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RPG Codex Retrospective Interview: Winston Douglas Wood on Phantasie and Star Command

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RPG Codex Retrospective Interview: Winston Douglas Wood on Phantasie and Star Command

Interview - posted by Crooked Bee on Fri 15 February 2013, 17:19:53

Tags: Phantasie; Phantasie II; Phantasie III: The Wrath of Nikademus; Phantasie IV: The Birth of Heroes; Phantasie V; Retrospective Interview; Star Command; Star Craft, Inc.; Strategic Simulations, Inc.; Winston Douglas Wood

[by MMXI and Crooked Bee]

After a steady start, computer role-playing games came into their own in 1985. Origin Systems revamped the Ultima series with Quest of the Avatar, Interplay revealed their own take on Wizardry with The Bard's Tale, and SSI finally climbed on board the cRPG train with Wizard's Crown, a precursor to the legendary Pool of Radiance, and Winston Douglas Wood's Phantasie.

Phantasie (1985) can best be described as a dungeon crawler, but with multiple dungeons, towns and wilderness areas. Unlike many of its contemporaries, it features a top-down view in which the geography is revealed incrementally through exploration, acting as an auto-map. The game's combat is similar to Wizardry in that it is phase-based and lacks character movement, but it contains a number of attacking options such as thrusting, lunging and slashing. Its other stand-out features include its fifteen different races, its use of passive skills during exploration, and its puzzles, dungeon events and text descriptions that add vibrancy and variety to proceedings. The game spawned two in-house sequels, with the second being one of the first cRPGs to feature locational damage.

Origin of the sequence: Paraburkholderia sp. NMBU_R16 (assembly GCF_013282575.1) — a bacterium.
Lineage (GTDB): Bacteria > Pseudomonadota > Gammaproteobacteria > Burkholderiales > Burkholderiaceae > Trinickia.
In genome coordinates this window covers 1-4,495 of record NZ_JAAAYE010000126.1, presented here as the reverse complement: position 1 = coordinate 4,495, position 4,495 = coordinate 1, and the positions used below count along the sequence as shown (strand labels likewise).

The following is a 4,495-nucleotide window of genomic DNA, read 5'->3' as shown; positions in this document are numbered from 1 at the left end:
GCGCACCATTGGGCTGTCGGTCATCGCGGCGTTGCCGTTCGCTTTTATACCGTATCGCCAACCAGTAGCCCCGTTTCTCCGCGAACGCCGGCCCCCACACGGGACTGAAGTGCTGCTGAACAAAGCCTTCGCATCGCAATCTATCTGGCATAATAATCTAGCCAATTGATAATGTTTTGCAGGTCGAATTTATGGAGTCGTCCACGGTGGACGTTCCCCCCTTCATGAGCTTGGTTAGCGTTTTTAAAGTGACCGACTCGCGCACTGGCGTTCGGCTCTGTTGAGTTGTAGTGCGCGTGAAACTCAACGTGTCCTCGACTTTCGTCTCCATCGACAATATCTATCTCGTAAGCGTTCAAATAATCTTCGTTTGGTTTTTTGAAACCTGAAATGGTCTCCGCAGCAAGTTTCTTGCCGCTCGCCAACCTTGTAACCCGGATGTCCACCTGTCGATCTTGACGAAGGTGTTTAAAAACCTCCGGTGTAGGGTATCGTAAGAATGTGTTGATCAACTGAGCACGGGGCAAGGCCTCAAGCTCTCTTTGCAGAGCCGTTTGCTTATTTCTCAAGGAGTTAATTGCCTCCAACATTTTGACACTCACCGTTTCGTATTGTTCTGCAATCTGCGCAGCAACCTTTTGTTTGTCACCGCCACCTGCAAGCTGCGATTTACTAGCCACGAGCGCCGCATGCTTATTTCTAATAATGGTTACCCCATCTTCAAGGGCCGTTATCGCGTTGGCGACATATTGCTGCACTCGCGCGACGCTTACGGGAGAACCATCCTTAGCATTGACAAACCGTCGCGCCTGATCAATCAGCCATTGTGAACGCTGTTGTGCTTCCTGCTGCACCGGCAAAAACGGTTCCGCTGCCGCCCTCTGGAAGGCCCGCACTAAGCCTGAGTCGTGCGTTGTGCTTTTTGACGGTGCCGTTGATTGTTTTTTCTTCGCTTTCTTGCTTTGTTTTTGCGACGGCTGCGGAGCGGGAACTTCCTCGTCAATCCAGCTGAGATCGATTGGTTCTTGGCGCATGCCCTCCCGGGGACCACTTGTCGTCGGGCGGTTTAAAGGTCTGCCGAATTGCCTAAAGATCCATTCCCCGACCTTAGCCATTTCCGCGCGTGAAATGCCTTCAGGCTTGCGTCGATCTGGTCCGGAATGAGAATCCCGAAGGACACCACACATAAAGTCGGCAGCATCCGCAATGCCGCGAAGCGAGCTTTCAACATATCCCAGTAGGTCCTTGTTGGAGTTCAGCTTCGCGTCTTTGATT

Star Command (1988) is a different beast - a sci-fi cRPG that, while retaining the classic dungeon-crawling aspect, moves on to simulate an open world space environment, striking a good balance between missions and exploration. It features an eight character party, a Traveller-esque character generation system with four different classes, each with its own class-exclusive skills, and compelling character development with a lot of choice and an involved training process. There are two different combat systems, one for space battles and one for land battles, both turn-based. Positioning matters in both, making the combat fairly tactical, and the missions can get quite challenging and rewarding. Overall Star Command is definitely a unique space cRPG, with excellent character development, level design and atmosphere.

With the Gold Box D&D games stealing the hearts of cRPG fans everywhere, Winston's games fell into relative obscurity. But this is the Codex and obscurity doesn't faze us, so here's our interview with the man himself.